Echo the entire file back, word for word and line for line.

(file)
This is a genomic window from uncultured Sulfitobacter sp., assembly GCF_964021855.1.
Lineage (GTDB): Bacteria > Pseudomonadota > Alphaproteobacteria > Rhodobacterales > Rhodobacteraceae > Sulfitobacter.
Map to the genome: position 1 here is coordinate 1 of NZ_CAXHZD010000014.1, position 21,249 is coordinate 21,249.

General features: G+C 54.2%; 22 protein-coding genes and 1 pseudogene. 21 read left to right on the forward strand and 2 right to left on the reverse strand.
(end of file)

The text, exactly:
This is a genomic window from uncultured Sulfitobacter sp., assembly GCF_964021855.1.
Lineage (GTDB): Bacteria > Pseudomonadota > Alphaproteobacteria > Rhodobacterales > Rhodobacteraceae > Sulfitobacter.
Map to the genome: position 1 here is coordinate 1 of NZ_CAXHZD010000014.1, position 21,249 is coordinate 21,249.

General features: G+C 54.2%; 22 protein-coding genes and 1 pseudogene. 21 read left to right on the forward strand and 2 right to left on the reverse strand.